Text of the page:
When it came time for bed, Alvin refused, saying he was going to sit on the couch all night and stare at the presents. His parents shrugged and left him alone. When he was sure they were asleep, he tore all the paper off the presents. Everything he ever wanted was under the tree. This was the haul of a lifetime, but Alvin felt no joy. The presents were all tarnished with lies and cheating. He threw them in the dumpster outside until the container could hold no more. Then he ripped the stockings off the mantle and threw them in the unlit fireplace. He pulled all the ornaments off the tree and tossed his mother’s favorite crystal snowflake into the garbage disposal. His wrath against Christmas continued well into the night until he dropped on the couch in exhaustion after stabbing out the eyes of the figures in the nativity set.
Hours later, he was awoken by jingling bells. Above him stood an intimidating man dressed in a red suit that resembled Santa’s.
“Santa, what are you doing here?” Alvin asked.
“I came to tell you that your parents were right. I don’t exist. Everything they told you was true.”
“If you don’t exist, how are you here now?” Alvin asked.
“Call it a Christmas miracle,” the Santa mirage said. “Now get all your presents out of the dumpster and play like a real boy.”
The Santa mirage walked over to the pantry to fix himself a nice plate of cookies.
Seeing Santa inhaling the cookies, Alvin’s love of Christmas rekindled and he rushed outside for his toys. When he flung open the dumpster lid though, he saw nothing but old garbage. “Where are my toys?” he asked aloud.
He ran back inside, hoping Santa had recovered them all. There were no toys inside, and Santa was gone, a plate of cookie crumbs left behind on the counter.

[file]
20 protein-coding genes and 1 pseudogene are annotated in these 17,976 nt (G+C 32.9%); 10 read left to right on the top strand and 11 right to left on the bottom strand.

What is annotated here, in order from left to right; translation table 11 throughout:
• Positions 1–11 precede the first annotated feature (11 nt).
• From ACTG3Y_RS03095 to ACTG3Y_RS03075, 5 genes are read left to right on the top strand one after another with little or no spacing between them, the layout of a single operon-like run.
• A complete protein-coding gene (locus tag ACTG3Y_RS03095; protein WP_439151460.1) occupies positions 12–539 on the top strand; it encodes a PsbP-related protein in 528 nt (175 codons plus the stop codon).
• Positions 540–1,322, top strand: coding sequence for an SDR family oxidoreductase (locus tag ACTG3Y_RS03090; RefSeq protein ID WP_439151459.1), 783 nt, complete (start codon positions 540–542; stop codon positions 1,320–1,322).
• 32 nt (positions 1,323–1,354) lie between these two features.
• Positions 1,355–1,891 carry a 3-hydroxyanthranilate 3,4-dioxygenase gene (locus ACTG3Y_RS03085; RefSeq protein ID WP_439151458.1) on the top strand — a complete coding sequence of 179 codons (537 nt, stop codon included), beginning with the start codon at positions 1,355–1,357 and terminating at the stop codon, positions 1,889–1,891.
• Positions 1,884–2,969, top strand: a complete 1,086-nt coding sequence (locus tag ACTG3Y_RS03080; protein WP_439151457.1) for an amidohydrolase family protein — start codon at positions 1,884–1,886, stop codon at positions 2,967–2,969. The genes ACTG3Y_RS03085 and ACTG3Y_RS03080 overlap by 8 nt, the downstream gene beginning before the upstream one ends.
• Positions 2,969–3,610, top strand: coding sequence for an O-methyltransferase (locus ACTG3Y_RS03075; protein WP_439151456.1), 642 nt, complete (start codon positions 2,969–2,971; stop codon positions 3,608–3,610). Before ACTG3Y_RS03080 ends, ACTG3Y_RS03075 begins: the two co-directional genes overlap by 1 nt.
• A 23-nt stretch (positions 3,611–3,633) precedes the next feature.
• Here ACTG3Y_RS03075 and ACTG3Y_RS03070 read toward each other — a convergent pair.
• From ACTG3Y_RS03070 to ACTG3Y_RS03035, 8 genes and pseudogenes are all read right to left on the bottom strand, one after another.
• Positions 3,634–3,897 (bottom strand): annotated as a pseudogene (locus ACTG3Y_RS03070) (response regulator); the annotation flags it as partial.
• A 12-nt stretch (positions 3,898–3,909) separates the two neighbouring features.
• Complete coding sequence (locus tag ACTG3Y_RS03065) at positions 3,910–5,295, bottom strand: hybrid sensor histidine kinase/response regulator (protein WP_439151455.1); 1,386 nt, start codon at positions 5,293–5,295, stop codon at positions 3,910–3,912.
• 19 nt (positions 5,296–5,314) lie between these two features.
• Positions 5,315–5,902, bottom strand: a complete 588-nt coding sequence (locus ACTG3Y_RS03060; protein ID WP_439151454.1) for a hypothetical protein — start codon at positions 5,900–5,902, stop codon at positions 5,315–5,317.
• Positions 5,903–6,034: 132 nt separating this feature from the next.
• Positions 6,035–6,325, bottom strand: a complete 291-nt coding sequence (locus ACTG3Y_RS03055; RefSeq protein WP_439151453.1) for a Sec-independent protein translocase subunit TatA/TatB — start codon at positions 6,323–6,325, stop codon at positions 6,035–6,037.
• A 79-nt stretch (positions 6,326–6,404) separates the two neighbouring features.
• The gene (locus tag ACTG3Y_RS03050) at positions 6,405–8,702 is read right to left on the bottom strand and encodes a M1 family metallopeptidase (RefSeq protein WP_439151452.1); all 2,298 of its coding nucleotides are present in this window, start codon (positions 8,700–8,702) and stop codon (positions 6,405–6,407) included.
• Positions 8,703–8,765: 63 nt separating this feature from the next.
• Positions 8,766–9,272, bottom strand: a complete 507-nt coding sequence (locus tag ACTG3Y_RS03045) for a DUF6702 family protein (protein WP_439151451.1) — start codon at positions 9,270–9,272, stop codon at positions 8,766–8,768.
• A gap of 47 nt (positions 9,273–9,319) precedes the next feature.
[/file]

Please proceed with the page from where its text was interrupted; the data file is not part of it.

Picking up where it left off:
Alvin rushed upstairs to tell his parents about his encounter with Santa. When he burst into the room, he found his parents sleeping soundly, cuddled next to each other like spoons. He decided not to wake them up. He sulked back to his room, his eyes filled with tears. When he entered, his room was filled with Christmas toys and overstuffed stockings. He flicked on the light and rushed the pile of unwrapped presents. There was a note in the center of it all.
Sorry for all this. I may not be real, but sometimes magic trumps reality. Love, Santa.
Alvin played the rest of the night, forgetting all about Santa’s deviance and his parents’ lies.
Nathaniel Tower is the managing and founding editor of Bartleby Snopes Literary Magazine and Press. His short fiction has appeared in over 200 online and print publications. In 2014, Martian Lit will release his first short story collection, Nagging Wives, Foolish Husbands. He is a former high school English teacher and the former world record holder for the fastest mile running backwards while juggling. He currently lives in Minneapolis with his wife and daughter. Visit him at nathanieltower.wordpress.com.